-Rob and Anne-
MESSAGE FROM THE AUTHORS
conclude our series of articles for managers “on
the way in” with a discussion of being human.
long as it’s genuine, a little warmth and humility
can go a long way. A lot goes even farther.
Next month starts our series of articles on the responsibilities
of trusted leaders.
you get the Harvard Business Review,
you may have seen a mention of Rob's upcoming new book
with Regina Maruca, The Leadership Legacy,
which will be published by HBR later this year. We'll
tell you more about the new book in later issues.
Communications Mistakes New Managers Make
Yourself a Guide
Trust by Listening and Doing Your Homework
month's issue: Responsibilities of the Trusted Leader
TRUST ON THE WAY IN PART VI: BE A PERSON
a person, for heaven's sake. When you're in the early
stages of building trust, people are trying to figure
you out. How best to work with you. What you're trying to
accomplish. What's important to you, both short and long-term.
enough mystery about you to these people, so giving them a
greater sense of who you are can only help. Let people see
that you are a real person, with something more to you than
bland corporate art on the walls of your office.
don't have to distribute your spiritual autobiography to the
entire organization, but you can let them pick up a sense
of who you are. You can refer to your errors on the tennis
court, or family mishaps, or children's foibles, or something
about your Springer Spaniels
and what you have learned from them. These will give a human
connection to you (not just from you!) with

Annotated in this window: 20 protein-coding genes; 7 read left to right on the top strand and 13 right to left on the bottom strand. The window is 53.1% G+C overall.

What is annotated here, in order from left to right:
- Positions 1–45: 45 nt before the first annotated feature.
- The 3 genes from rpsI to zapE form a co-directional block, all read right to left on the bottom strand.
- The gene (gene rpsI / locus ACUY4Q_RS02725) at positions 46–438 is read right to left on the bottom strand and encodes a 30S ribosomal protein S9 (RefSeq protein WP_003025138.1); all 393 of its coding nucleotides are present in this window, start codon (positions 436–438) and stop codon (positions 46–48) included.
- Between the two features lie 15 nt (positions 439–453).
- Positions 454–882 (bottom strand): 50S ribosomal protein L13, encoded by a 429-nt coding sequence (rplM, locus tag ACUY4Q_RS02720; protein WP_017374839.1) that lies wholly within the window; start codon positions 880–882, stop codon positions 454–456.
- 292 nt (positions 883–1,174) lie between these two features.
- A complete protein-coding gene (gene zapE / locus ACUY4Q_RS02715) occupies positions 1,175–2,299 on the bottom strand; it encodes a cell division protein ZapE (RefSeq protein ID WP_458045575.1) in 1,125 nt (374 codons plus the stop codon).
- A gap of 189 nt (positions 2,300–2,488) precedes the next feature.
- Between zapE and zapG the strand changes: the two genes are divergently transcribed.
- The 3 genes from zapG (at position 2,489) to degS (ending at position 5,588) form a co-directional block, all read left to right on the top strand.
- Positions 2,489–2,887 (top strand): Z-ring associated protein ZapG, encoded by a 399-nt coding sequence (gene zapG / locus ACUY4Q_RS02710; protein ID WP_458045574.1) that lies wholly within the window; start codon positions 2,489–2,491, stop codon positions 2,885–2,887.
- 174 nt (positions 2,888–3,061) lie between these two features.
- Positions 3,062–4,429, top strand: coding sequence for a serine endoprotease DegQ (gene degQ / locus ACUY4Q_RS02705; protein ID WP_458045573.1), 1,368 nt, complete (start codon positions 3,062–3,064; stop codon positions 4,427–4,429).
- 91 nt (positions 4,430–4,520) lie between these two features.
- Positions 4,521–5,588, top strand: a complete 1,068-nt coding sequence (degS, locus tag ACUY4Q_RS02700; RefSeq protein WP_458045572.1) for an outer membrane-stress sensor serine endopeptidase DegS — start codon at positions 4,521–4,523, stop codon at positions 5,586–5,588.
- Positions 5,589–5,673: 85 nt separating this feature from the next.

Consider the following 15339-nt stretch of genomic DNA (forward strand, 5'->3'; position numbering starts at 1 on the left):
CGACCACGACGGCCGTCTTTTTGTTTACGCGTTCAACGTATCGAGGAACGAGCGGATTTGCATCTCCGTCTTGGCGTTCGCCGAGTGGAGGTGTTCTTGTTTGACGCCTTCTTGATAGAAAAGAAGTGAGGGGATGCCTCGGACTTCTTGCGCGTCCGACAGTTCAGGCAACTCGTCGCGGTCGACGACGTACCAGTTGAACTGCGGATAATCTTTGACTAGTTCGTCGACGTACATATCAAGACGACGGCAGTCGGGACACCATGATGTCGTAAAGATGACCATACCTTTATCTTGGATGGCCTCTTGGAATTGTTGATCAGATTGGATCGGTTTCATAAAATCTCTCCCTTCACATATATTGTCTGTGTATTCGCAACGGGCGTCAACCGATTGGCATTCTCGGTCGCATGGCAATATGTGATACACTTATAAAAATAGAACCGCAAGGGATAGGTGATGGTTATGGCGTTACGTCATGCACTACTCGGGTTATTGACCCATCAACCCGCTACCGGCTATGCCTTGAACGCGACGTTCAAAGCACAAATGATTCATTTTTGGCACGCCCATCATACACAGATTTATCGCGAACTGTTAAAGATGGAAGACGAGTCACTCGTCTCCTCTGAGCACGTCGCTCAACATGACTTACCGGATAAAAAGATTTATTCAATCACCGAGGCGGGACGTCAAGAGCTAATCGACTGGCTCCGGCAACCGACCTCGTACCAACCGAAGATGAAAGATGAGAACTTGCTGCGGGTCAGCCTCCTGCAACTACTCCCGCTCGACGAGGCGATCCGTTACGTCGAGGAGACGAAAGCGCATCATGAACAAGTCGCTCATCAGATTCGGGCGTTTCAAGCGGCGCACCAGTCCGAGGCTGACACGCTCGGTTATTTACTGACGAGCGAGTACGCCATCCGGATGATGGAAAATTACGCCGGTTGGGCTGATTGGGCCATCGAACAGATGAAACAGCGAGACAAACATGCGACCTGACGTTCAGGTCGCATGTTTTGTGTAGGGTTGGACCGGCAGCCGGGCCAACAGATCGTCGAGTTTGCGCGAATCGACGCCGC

the people and the organization whose trust you now have to
gain, whether you work with them directly or not.
will be those positive little human nuances that will help
you, the same way that other, less positive little human nuances
can hurt (like insisting on a private corner office with a
window when other colleagues, or even your predecessor, did
not have one).
last parenthesis, by the way, was a thinly-veiled plea for
another dimension of being a person to find its way to the
fore. That dimension is humility. We talked about this in
Chapter 3 of The
Trusted Leader - on the characteristics and competencies
of trusted leaders.
on the way in is so, so important, simply because the reverse
trait, arrogance, is so, so damaging to the building of trust
inside. No one, repeat, no one, will make your road to trust
an easy one if they perceive even a tincture of arrogance.
is not an advisory to be falsely humble. We all know how that
fake modesty stuff is like fingernails on a blackboard. It's
just a reminder (for all of us) to keep egos in check as we
worry. People will find out how good you are. It's what got
you to your new role the first place. That, and being a person,
for heaven's sake.
are the operating principles from the country of New-Ness.
They have validity for most other countries as well, whether
things are politically stable, or whether, as we shall explore
next, we go to places in times of change.
this month’s article we asked some professionals about
their experiences with managers who have effectively built
trust “on the way in.” Faith Senie, a senior software
engineering manager, told us the following:
my previous job, I was reorganized into a new group with
a new manager who had just recently come up from the ranks
of us software engineers. He didn't impress me as the sort
that would make a good manager, so I wasn't happy about
the gentleman spent a lot of time reading management texts
and taking management classes, and clearly showed that he
cared enough about the position to improve his abilities.
He also asked a lot of questions and told us to be sure
to point out when we thought he wasn't doing things right.
And when we did so, he did not lash out -- he used the opportunity
as a good learning experience. He eventually turned out
to be one of the better managers I've had in my career.
tried to do the same when I myself became a manager four
Accepting that sort of criticism from former peers is hard!
But I made it clear that I wasn't going to learn to fix
things if I didn't know they were broken. And my team was
not shy about telling me when I was screwing up! I would
not be where I am today without their wonderful help...”
Have you ever noticed a new manager
doing a great job establishing trust? Let
forward this newsletter to your colleagues and friends who
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